“Pops, I think this is the most fun thing I do with you…”

These words were spoken by my 4-year old granddaughter Ellie as we were taking a walk through the neighborhood. It was the sweetest thing I could ever hear.

Her sister Maddie had started out with us, but the precocious 3-year old made a business decision in the nippy weather and decided quickly to return to the warm living room with Barb and the dogs.

It dawned on me that this was the exact same sidewalk stroll I had regularly made with my mother about a decade ago. With Mom, she was nearing 90 years old and slowly stepping behind her walker. She also was suffering from dementia, and while I have fond memories of the activity, the conversation wasn’t always so pleasant!

On the flip side, Ellie was holding my hand and nearly skipping with energy. I didn’t have to do much of the talking, she was non-stop jabbering. Her viewpoint was full of wonder and fun. I hope that she will remember these times; I know that I will.

The stark juxtaposition of location and activity between the two was moving for me.

My mother was well on the back-end of her Back Nine journey and the struggle for her mentally and physically was significant. Ellie is very early in her “round” and displays the joy and jubilation of life, which I hope will continue for her lifetime.

It also dawned on me that maybe we might be doing a similar stroll on a different sidewalk 30 years from now. Only she will be leading me.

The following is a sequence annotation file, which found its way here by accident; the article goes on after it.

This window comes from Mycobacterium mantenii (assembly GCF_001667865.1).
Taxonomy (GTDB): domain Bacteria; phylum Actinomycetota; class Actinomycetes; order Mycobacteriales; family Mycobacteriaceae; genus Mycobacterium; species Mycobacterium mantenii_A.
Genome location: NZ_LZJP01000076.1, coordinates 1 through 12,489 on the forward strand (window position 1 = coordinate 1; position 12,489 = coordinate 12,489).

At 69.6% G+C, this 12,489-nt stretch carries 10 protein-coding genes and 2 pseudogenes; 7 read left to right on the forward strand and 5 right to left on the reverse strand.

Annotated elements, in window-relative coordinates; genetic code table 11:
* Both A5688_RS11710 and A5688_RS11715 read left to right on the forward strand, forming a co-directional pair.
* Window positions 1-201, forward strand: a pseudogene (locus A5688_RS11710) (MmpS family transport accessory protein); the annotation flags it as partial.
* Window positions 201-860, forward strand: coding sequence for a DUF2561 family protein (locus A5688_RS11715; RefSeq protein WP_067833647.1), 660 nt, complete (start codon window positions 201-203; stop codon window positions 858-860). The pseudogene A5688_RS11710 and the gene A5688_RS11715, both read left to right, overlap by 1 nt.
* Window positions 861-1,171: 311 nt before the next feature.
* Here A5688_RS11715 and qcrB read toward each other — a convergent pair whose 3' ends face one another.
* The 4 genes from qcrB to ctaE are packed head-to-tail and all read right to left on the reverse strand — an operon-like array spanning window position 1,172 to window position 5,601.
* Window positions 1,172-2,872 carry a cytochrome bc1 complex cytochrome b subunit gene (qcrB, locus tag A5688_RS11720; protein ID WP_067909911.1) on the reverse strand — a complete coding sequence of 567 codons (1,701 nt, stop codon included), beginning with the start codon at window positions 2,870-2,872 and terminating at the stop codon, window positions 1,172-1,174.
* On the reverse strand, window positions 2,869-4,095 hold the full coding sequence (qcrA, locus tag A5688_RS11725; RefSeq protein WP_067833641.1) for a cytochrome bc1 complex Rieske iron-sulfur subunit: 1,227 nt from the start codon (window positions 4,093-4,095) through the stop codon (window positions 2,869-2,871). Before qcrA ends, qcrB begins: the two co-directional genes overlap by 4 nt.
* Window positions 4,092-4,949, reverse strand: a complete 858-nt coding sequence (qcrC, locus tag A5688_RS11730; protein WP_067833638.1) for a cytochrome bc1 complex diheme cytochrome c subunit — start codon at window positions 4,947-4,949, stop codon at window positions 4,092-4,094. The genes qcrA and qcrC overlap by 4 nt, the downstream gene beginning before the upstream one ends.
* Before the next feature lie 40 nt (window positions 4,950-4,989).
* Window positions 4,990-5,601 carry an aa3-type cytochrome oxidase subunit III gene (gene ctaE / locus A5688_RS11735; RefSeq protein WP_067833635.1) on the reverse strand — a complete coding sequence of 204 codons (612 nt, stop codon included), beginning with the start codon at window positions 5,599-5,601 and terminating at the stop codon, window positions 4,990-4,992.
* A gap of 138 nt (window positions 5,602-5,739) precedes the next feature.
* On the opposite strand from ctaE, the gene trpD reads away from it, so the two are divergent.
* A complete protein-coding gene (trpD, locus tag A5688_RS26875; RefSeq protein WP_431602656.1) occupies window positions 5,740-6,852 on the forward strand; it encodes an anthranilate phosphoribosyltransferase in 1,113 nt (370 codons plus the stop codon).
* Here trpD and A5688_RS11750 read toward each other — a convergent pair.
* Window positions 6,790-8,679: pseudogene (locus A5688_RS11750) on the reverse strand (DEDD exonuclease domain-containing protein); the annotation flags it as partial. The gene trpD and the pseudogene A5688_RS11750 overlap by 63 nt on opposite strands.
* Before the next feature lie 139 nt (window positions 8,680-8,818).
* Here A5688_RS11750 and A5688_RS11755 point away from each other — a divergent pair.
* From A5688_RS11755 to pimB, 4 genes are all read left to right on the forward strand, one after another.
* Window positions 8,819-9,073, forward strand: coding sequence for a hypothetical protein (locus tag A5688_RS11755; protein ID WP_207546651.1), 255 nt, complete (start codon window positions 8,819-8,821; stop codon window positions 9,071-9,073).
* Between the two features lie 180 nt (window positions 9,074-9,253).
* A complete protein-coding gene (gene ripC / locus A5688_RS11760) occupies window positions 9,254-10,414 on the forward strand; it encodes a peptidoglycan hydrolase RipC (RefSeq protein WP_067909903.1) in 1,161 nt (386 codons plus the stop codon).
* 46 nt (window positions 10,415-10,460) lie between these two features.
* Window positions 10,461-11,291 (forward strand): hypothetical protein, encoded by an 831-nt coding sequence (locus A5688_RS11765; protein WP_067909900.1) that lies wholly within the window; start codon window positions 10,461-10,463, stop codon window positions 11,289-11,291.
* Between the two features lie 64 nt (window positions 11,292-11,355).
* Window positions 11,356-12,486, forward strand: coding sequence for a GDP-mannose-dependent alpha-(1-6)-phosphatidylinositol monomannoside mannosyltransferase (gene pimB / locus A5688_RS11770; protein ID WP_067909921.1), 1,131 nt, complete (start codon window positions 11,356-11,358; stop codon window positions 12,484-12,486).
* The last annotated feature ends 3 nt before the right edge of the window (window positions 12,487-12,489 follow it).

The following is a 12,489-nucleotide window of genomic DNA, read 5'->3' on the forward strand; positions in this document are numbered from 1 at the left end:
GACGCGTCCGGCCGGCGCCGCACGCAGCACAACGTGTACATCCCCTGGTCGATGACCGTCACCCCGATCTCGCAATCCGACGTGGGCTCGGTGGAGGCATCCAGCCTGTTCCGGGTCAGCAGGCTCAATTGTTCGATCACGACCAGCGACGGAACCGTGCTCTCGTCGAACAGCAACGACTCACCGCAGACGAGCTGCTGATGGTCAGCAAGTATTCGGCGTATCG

Yesterday was the 11th anniversary of my father’s passing. Our nearly 15-year old dog Captain Jack is struggling with what we hope is “only” pancreatitis. Our granddaughters were with us for the weekend, bringing unbounded energy, smiles, a little mischief, and a whole lot of love.

Walking the Back Nine for all of us will involve the same juxtaposition. There are times where the proximity of time brings about a sort of perfect storm that can become very emotional. In my case, I had to fight the battle to even break away and muster the mental discipline to write this article. The same was true that decade ago when Mom was living with us and there were times of sadness and frustration that could envelop our mind and sap our energy.

My point is that as we blend and balance our personal and professional experiences, it becomes necessary to adjust our expectations. We must acknowledge what we are going through, cut ourselves some slack, set proper priorities, and then embrace the good, bad, and in between of our days.

In doing so, we are able to make the most of each experience.

In a recent newsletter poll, time management was the number one discipline that readers wanted to improve.

I’m holding a FREE Unleashed® Leadership Series on Unleashing Time and Balance. It will be a 45-minute Zoom webinar that will become part of a course being developed.

Registration is open. April 7th at 12:05 pm Pacific Time. Your only investment is your time. You must register online to attend. If you register and can’t attend in person, you will be sent the recording at no cost.

Quote of the Week:

“No man is free who cannot command himself.”

~ Pythagoras

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